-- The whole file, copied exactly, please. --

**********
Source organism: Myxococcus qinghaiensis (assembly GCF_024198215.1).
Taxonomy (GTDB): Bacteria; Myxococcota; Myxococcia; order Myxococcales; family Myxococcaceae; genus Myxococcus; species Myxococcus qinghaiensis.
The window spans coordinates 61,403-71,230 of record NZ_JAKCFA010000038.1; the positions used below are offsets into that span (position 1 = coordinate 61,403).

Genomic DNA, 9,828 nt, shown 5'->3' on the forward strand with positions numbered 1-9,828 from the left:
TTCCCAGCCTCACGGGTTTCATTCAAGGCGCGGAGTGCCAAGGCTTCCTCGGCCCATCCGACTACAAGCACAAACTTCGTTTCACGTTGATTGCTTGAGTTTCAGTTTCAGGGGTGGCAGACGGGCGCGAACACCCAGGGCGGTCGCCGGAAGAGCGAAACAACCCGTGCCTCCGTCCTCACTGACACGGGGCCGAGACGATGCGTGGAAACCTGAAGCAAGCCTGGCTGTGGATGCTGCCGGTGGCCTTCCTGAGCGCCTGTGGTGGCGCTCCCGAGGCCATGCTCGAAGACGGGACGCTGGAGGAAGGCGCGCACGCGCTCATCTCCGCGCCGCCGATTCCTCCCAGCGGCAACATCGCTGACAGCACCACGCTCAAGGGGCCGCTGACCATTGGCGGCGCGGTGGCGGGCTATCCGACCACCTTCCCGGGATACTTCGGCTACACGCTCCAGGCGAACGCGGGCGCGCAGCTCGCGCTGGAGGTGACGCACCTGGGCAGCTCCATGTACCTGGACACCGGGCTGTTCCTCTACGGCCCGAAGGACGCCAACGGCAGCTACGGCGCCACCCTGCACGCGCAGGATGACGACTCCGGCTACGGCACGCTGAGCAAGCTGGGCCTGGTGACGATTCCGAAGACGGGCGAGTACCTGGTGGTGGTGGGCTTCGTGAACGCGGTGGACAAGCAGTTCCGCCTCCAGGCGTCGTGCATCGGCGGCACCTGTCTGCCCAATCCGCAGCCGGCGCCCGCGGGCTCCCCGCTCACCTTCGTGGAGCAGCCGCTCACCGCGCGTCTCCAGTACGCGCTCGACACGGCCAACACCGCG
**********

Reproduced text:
Source organism: Myxococcus qinghaiensis (assembly GCF_024198215.1).
Taxonomy (GTDB): Bacteria; Myxococcota; Myxococcia; order Myxococcales; family Myxococcaceae; genus Myxococcus; species Myxococcus qinghaiensis.
The window spans coordinates 61,403-71,230 of record NZ_JAKCFA010000038.1; the positions used below are offsets into that span (position 1 = coordinate 61,403).

Genomic DNA, 9,828 nt, shown 5'->3' on the forward strand with positions numbered 1-9,828 from the left:
TTCCCAGCCTCACGGGTTTCATTCAAGGCGCGGAGTGCCAAGGCTTCCTCGGCCCATCCGACTACAAGCACAAACTTCGTTTCACGTTGATTGCTTGAGTTTCAGTTTCAGGGGTGGCAGACGGGCGCGAACACCCAGGGCGGTCGCCGGAAGAGCGAAACAACCCGTGCCTCCGTCCTCACTGACACGGGGCCGAGACGATGCGTGGAAACCTGAAGCAAGCCTGGCTGTGGATGCTGCCGGTGGCCTTCCTGAGCGCCTGTGGTGGCGCTCCCGAGGCCATGCTCGAAGACGGGACGCTGGAGGAAGGCGCGCACGCGCTCATCTCCGCGCCGCCGATTCCTCCCAGCGGCAACATCGCTGACAGCACCACGCTCAAGGGGCCGCTGACCATTGGCGGCGCGGTGGCGGGCTATCCGACCACCTTCCCGGGATACTTCGGCTACACGCTCCAGGCGAACGCGGGCGCGCAGCTCGCGCTGGAGGTGACGCACCTGGGCAGCTCCATGTACCTGGACACCGGGCTGTTCCTCTACGGCCCGAAGGACGCCAACGGCAGCTACGGCGCCACCCTGCACGCGCAGGATGACGACTCCGGCTACGGCACGCTGAGCAAGCTGGGCCTGGTGACGATTCCGAAGACGGGCGAGTACCTGGTGGTGGTGGGCTTCGTGAACGCGGTGGACAAGCAGTTCCGCCTCCAGGCGTCGTGCATCGGCGGCACCTGTCTGCCCAATCCGCAGCCGGCGCCCGCGGGCTCCCCGCTCACCTTCGTGGAGCAGCCGCTCACCGCGCGTCTCCAGTACGCGCTCGACACGGCCAACACCGCG